Buying friends and influencing politicians
reports on the latest scandal at Wal-Mart--and shows that the retail giant is far from the only corporate offender when it comes to buying political influence.
THE HEADS of retail behemoth Wal-Mart knew they'd found a great way to buy influence in Washington--by using a company employee charity trust to increase donations to their political action committee (PAC).
But when they described the process at company management meetings, they never thought the video would end up on the Internet.
The Center for Public Integrity (CPI) unearthed the tapes and released them at the end of April, after Flagler Productions, the video production company Wal-Mart hired to film its management meetings, made the tapes public. The videos provide a seldom-seen glimpse into how corporations like Wal-Mart buy political power and influence.
According to the scheme Wal-Mart was encouraging its managers to take part in, for every dollar they gave to the Wal-Mart PAC, Wal-Mart would give two to the Associates in Critical Need Fund, a tax-exempt affiliate of the Wal-Mart Foundation that is supposed to provide support for employees or their dependents during medical or extreme hardships.
"I like to call it a two-fer," smirked company spokesperson Jay Allen during a 2001 meeting in Houston.
"Wal-Mart is not, by federal law, allowed to contribute to the Wal-Mart PAC," Wal-Mart executive Tom Coughlin tells the management audience. "You are. I am. But Wal-Mart is not." Since that time, Coughlin resigned after accusations that he misappropriated as much half a million dollars in reimbursements and the improper use of gift cards. He later pled guilty on federal charges to defrauding the company.
This isn't a new technique. Other companies offer incentives for employees who donate to their PACs, such as a donation to outside charities like the United Way. But Wal-Mart's version has a twist.
"In this case, the Wal-Mart Associates in Critical Needs Fund is a Wal-Mart-controlled foundation, which means all decisions regarding fund management and expenditures are made by Wal-Mart, not an independent organization," David Nassar, executive director of Wal-Mart Watch, pointed out in the Huffington Post.
"So, Wal-Mart gets its PAC money, and it makes itself look good to its employees with its 'generous' contributions to the Fund, which--unbeknownst to the employees--are based on PAC contributions."
In a video from a 2004 meeting in Dallas, Vice President of Corporate Affairs Betsy Reithemeyer explains that the company "determines our contribution to the trust by what salaried members of management contribute to Wal-PAC, our political action committee." In other words, if you don't donate, Wal-Mart workers in need are out of luck.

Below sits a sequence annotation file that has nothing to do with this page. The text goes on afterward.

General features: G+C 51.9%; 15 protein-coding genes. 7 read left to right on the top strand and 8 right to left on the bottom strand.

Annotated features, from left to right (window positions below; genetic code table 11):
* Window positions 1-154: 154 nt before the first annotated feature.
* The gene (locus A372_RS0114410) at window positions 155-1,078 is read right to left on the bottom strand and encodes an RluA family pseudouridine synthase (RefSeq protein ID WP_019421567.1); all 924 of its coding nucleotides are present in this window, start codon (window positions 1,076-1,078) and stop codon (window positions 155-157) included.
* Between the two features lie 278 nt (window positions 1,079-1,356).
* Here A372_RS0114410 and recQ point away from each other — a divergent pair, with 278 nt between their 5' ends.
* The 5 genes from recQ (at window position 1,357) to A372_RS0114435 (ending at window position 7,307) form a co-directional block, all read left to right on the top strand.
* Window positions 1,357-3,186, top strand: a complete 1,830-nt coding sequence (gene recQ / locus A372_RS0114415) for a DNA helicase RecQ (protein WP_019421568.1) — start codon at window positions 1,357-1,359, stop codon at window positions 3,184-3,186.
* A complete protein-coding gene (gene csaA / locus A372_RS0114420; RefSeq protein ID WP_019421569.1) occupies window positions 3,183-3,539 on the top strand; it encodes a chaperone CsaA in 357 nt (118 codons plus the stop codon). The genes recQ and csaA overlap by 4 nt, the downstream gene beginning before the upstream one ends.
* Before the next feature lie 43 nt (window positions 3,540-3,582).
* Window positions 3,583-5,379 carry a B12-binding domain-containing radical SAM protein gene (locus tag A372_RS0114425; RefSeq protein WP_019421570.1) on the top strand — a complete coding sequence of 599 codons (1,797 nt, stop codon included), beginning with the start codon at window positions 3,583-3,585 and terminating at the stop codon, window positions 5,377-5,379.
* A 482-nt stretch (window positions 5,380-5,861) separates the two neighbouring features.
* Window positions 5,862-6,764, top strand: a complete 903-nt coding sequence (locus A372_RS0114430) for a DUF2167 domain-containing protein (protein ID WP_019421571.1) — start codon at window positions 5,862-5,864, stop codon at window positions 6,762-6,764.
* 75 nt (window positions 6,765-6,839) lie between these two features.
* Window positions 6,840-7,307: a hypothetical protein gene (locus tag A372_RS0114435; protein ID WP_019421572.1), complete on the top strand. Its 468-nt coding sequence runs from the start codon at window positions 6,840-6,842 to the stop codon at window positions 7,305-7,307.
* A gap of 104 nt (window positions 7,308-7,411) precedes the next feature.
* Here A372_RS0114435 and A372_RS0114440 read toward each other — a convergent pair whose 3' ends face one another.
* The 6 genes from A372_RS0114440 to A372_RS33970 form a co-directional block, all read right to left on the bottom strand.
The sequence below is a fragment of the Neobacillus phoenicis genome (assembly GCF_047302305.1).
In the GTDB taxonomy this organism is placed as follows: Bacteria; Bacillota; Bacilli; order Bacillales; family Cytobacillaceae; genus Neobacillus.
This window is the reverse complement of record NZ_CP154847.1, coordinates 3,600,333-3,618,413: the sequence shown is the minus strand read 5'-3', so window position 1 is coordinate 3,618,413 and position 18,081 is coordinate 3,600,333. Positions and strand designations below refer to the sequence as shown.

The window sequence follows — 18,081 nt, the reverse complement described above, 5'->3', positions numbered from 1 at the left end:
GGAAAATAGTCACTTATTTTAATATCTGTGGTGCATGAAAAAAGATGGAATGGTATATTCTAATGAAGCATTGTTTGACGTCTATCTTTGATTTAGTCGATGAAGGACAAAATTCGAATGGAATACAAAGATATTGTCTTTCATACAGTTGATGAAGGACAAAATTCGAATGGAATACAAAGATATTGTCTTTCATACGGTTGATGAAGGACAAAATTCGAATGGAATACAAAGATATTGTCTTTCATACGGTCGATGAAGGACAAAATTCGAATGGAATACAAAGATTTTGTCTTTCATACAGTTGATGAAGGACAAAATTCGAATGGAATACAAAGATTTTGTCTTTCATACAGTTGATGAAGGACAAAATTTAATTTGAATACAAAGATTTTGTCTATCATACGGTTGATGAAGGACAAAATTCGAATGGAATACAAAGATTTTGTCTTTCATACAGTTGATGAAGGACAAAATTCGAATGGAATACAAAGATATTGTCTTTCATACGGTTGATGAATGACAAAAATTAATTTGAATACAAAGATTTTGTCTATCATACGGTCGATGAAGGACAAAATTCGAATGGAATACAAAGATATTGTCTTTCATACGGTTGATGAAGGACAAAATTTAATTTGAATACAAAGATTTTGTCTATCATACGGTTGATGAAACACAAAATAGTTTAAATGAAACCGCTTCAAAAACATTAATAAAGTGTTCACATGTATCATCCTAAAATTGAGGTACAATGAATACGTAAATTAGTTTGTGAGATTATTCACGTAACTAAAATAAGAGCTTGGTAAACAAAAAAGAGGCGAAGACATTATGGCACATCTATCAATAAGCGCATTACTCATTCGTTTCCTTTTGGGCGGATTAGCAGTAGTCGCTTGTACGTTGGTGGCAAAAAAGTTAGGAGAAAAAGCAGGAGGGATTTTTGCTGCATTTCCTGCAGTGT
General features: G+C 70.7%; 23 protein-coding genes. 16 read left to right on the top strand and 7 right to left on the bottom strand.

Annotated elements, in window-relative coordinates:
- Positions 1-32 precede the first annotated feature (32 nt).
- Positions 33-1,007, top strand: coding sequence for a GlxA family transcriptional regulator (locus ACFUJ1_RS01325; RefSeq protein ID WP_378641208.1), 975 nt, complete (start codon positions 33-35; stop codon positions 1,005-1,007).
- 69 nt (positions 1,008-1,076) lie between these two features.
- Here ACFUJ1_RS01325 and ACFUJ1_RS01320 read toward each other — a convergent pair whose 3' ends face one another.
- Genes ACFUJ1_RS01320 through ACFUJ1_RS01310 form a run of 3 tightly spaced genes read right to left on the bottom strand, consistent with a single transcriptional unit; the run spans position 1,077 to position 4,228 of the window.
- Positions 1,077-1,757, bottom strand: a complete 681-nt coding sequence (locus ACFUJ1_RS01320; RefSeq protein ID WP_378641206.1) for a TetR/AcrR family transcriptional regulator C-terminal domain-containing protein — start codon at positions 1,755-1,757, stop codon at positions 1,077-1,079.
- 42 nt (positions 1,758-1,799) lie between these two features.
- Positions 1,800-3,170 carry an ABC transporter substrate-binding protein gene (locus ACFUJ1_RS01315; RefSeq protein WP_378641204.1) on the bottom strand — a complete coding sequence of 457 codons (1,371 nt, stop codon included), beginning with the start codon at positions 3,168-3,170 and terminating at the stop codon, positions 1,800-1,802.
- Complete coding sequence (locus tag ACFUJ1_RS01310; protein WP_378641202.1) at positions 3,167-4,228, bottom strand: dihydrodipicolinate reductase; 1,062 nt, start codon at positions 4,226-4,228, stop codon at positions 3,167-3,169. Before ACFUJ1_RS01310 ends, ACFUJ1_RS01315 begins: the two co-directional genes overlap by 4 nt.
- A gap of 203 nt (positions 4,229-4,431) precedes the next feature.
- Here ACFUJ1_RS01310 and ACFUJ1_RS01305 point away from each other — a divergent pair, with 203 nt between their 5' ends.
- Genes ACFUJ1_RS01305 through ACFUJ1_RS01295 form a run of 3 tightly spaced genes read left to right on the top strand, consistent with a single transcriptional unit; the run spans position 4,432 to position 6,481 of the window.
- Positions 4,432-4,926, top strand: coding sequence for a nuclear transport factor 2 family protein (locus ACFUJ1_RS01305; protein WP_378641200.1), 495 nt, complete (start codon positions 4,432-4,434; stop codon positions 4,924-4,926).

This plan sounds more like a threat than an incentive, but whatever you call it, it worked. As CPI's Bill Hogan writes, in 2001, Wal-Mart's "Responsible Government" PAC, "according to reports filed with the Federal Election Commission...counted more than 380 contributors of $200 or more. In 2002, with the incentive in place, the number of $200+ contributors to Wal-Mart's PAC zoomed to more than 1,040, and by 2004, it was up to more than 1,240."
The outrage, of course, is that the money that goes into the PAC typically goes for backing restrictions on laws that might actually benefit Wal-Mart workers, such as regulations on hours, health care and working conditions--changes that Wal-Mart fights at every pass.
Wal-Mart executive Norm Lezy explains how political influence works. "For a PAC contribution," Lezy says, "we sat and had an audience with this senator--eight of us, for an hour and a half. We covered every issue that's important to us and important to you, and let me tell you, you just get that quality time, and that's the way it works."
"The PAC is basically the cover charge for us to participate in Washington," Reithemeyer explains. "They're the cost of admission to the tables where politicians and legislators are."
THE OLD-fashioned word for it is bribery, but it's perfectly legal--and part of the day-to-day workings of Washington--for corporations to buy political influence.
According to the Center for Responsive Politics (CRP), Wal-Mart's PAC spent $2,787,072 in the 2006 election cycle--$1,287,850 of that was given to federal candidates (32 percent to Democrats, 68 to Republicans). As of the end of April 2008, the PAC has spent $1,837,321. Of the money spent so far on federal candidates, roughly half has gone to Republicans and half to Democrats.
But Wal-Mart's PAC is nowhere at the top of the heap of corporate PACs. AT&T's PACs have so far spent $4,532,156 on the 2008 elections, with $1,779,700 going to federal candidates--in a 38 percent Democrat-62 percent Republican split.
United Parcel Service isn't that far down the list, having so far spent a total of $3,163,150 on the 2008 elections, with $1,202,557 going to federal candidates--40 percent for the Democrats and 60 percent for Republicans.
The shipping giant doesn't get its bidding done without spreading money among both political parties--$30,000 for the National Republican Senatorial Committee, $20,000 for the Democratic Congressional Campaign Committee, $6,250 for Kennedys for the Future, $5,500 for the Friends of Harry Reid, and $5,500 for the Republican Party of Kentucky.
With continued war and occupation on the agenda for both political parties, the weapons makers and defense contractors are hoping they can buy influence--with $929,500 in PACs from Honeywell, $807,700 from Raytheon and $701,750 from Lockheed Martin. The defense industry's is leaning toward the Democrats slightly--bucking a 10-year trend of favoring the Republicans by a 3-2 margin.
They know the investment will be worth it.